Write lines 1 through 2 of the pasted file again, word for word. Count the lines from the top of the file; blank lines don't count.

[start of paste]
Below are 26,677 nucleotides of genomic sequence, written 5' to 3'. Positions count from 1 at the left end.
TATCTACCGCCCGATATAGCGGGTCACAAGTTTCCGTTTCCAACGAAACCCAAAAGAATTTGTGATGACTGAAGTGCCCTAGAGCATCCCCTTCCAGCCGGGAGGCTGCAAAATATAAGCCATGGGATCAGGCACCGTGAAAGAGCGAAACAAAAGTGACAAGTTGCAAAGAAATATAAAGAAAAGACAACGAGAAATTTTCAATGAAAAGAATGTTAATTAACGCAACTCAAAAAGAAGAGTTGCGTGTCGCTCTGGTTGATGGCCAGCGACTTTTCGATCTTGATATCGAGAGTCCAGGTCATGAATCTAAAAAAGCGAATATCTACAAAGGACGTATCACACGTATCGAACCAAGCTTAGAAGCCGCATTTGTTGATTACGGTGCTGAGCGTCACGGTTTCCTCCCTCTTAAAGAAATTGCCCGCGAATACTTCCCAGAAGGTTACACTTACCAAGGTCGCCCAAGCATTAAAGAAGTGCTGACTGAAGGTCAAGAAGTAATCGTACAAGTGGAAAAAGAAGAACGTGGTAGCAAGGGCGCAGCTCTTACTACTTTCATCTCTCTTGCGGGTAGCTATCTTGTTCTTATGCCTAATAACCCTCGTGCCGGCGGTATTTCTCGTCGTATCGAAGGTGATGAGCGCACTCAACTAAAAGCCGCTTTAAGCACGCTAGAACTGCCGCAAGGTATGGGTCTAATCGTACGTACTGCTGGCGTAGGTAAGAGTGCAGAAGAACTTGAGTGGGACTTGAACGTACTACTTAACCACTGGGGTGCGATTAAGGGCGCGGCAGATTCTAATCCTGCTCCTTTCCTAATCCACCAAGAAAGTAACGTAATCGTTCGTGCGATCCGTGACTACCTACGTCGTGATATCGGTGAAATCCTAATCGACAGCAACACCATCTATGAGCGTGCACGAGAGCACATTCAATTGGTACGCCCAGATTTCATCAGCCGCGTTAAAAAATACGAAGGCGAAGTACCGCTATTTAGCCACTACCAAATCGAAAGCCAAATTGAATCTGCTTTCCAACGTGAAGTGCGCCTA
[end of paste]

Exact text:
Below are 26,677 nucleotides of genomic sequence, written 5' to 3'. Positions count from 1 at the left end.
TATCTACCGCCCGATATAGCGGGTCACAAGTTTCCGTTTCCAACGAAACCCAAAAGAATTTGTGATGACTGAAGTGCCCTAGAGCATCCCCTTCCAGCCGGGAGGCTGCAAAATATAAGCCATGGGATCAGGCACCGTGAAAGAGCGAAACAAAAGTGACAAGTTGCAAAGAAATATAAAGAAAAGACAACGAGAAATTTTCAATGAAAAGAATGTTAATTAACGCAACTCAAAAAGAAGAGTTGCGTGTCGCTCTGGTTGATGGCCAGCGACTTTTCGATCTTGATATCGAGAGTCCAGGTCATGAATCTAAAAAAGCGAATATCTACAAAGGACGTATCACACGTATCGAACCAAGCTTAGAAGCCGCATTTGTTGATTACGGTGCTGAGCGTCACGGTTTCCTCCCTCTTAAAGAAATTGCCCGCGAATACTTCCCAGAAGGTTACACTTACCAAGGTCGCCCAAGCATTAAAGAAGTGCTGACTGAAGGTCAAGAAGTAATCGTACAAGTGGAAAAAGAAGAACGTGGTAGCAAGGGCGCAGCTCTTACTACTTTCATCTCTCTTGCGGGTAGCTATCTTGTTCTTATGCCTAATAACCCTCGTGCCGGCGGTATTTCTCGTCGTATCGAAGGTGATGAGCGCACTCAACTAAAAGCCGCTTTAAGCACGCTAGAACTGCCGCAAGGTATGGGTCTAATCGTACGTACTGCTGGCGTAGGTAAGAGTGCAGAAGAACTTGAGTGGGACTTGAACGTACTACTTAACCACTGGGGTGCGATTAAGGGCGCGGCAGATTCTAATCCTGCTCCTTTCCTAATCCACCAAGAAAGTAACGTAATCGTTCGTGCGATCCGTGACTACCTACGTCGTGATATCGGTGAAATCCTAATCGACAGCAACACCATCTATGAGCGTGCACGAGAGCACATTCAATTGGTACGCCCAGATTTCATCAGCCGCGTTAAAAAATACGAAGGCGAAGTACCGCTATTTAGCCACTACCAAATCGAAAGCCAAATTGAATCTGCTTTCCAACGTGAAGTGCGCCTA